Re: Availability of Mag Loop and other stuff...

Ian Reeve

Spent some time with a low budget may loop made from straight pieces of thick aluminium strip bolted in a hexagon shape with a remote tune function fed by a separate coax cable from a 12v supply.Deliberately designed to add a little resistance to the "loop" to reduce the spacing on the variable tuning capacitor,it worked.Hanging it from a tree branch it proved to receive signals two s points below my half size windom.Transmit showed a similar pattern.No efficiency figures for either antenna,just receive and transmit reports.The transceiver used a k3 at 100 watts at the input to the power/swr meter.There are some very fancy loops around at equally fancy prices but it seems to me a loop of copper pipe( 6 or 8mm diameter central heating radiator supply) of 1 meter overall diameter would be a good starting point.I understand that the lest resistance in the loop is paramount and therefore a massive voltage will be across the tuning capacitor which ideally needs to be of the vacuum sort.Either way the loop is resonant over a very narrow band and a being directional,useful to reduce troublesome qrm.As to efficiency,I will leave the calculations to the folks who know.

From: <> on behalf of Jack Purdum via Groups.Io <jjpurdum@...>
Sent: Sunday, June 2, 2019 5:35:38 PM
Subject: Re: [BITX20] Availability of Mag Loop and other stuff...
"However taking peoples money with inaccurate or extravagant claims should not be a hobby, though it is often a vocation people pursue."

Taking people's money? I'm not selling anything. My real goal is to get people constrained by HOA's or spouses back on the air.

Jack, W8TEE

On Sunday, June 2, 2019, 12:10:18 PM EDT, ajparent1/KB1GMX <kb1gmx@...> wrote:


The problem of online RX or for that fact QRSS and WSPR sites is antenna alignment.
If you antenna is not "aimed" that way the result is it could have been a long path or worse
"off the side".  They do help with "have you been heard" and allows estimating propagation 
in a given direction but comparing A and B antennas requires care for both aim and
time of comparison as propagation is a transient thing.

MY 0.02$ on hobby, it is!  However taking peoples money with inaccurate or
extravagant claims should not be a hobby, though it is often a vocation people
pursue.  When people want to enjoy the hobby and are limited in time and budget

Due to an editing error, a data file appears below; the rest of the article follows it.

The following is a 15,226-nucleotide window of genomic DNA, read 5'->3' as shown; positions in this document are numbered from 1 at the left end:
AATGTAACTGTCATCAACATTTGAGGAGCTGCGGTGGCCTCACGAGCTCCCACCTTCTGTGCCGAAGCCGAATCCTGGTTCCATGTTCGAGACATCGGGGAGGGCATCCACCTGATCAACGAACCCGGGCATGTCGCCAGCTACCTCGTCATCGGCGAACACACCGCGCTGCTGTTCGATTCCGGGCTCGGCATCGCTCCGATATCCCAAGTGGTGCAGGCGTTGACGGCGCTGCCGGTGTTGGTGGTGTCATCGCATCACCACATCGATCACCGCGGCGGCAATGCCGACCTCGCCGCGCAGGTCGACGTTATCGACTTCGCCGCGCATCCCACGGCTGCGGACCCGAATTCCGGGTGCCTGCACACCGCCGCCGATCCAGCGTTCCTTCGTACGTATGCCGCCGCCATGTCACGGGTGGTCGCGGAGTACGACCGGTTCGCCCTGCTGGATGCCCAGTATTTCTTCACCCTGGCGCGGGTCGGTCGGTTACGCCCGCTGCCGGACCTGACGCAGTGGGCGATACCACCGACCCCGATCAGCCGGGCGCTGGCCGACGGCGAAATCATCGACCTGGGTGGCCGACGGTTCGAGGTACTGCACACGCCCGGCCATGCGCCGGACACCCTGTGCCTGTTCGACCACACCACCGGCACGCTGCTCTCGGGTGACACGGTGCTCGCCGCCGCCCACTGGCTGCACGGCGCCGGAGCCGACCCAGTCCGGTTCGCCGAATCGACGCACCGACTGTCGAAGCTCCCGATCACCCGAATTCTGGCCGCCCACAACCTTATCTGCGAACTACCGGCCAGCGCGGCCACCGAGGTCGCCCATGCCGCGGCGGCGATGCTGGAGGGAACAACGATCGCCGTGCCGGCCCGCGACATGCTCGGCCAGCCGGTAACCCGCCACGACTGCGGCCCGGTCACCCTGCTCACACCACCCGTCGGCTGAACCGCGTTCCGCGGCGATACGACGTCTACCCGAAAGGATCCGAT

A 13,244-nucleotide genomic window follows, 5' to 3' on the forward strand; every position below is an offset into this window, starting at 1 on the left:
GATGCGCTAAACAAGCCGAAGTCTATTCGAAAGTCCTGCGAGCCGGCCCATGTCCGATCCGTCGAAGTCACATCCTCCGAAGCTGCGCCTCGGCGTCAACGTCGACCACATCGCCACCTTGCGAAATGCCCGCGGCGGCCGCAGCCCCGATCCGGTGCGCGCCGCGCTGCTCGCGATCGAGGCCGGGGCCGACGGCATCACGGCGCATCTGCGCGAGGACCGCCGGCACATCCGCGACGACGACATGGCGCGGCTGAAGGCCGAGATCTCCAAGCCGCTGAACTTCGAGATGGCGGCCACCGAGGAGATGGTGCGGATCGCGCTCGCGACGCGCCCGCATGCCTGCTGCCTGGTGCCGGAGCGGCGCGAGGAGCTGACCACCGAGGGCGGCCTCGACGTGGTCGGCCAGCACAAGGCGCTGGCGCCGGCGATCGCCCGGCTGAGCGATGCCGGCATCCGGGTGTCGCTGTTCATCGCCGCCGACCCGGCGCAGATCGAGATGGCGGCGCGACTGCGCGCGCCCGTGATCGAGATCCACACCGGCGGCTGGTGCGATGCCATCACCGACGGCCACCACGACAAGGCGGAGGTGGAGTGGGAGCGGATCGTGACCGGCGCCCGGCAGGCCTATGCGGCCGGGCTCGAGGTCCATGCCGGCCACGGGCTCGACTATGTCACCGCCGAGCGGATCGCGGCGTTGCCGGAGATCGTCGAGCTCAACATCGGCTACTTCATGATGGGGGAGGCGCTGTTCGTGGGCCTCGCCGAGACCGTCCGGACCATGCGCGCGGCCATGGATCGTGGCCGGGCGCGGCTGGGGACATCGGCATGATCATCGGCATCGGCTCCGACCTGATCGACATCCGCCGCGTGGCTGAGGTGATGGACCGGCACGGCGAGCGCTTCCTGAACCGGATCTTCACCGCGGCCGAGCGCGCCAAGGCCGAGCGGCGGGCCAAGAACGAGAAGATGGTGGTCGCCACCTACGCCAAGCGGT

accuracy and good explanation is helpful.  When one expends time and money
on a course of action or material its desirable to understand what the outcome
may be or the limitations.

So every time a new antenna fad hits we have this.  Loops are indeed useful.
They are compact, self contained, and in some cases can help with local noise.
The yabut is they are very narrow band if they are as efficient as possible and
that leads to remote tuning as they are touchy and requiring SWR monitoring.
Being small antennas they are still low gain and therefor not the ultimate radiator. 
However the idea that I can get a loop and conquer the world from my garden
is loaded for disappointment as even the cheapest loop cost hundreds of
dollars and they most expensive ones are not that much better.  I've looked at
commercial loops and they are in the range of 199$ to well over 500$  that is
a lot of money to get an antenna that may be only passable or worse that it
can't work indoors in a building with metallic handicaps (stucco with wire, metal
framing, aluminum siding,  and foil backed insulation).  You have to keep it a
reasonable distance away from the radio so RF problems do not result.

As to building ones own, a good design wants a vacuum variable and they
are NOT cheap.  Air variables of the dual rotor forma can work ok but still
if you have to buy one they are costly.  Also the cap used determines max
power and tuning range as it had to withstand very high voltages even
at QRP levels.

That said if your junk box can full the need its interesting to experiment with Loops.


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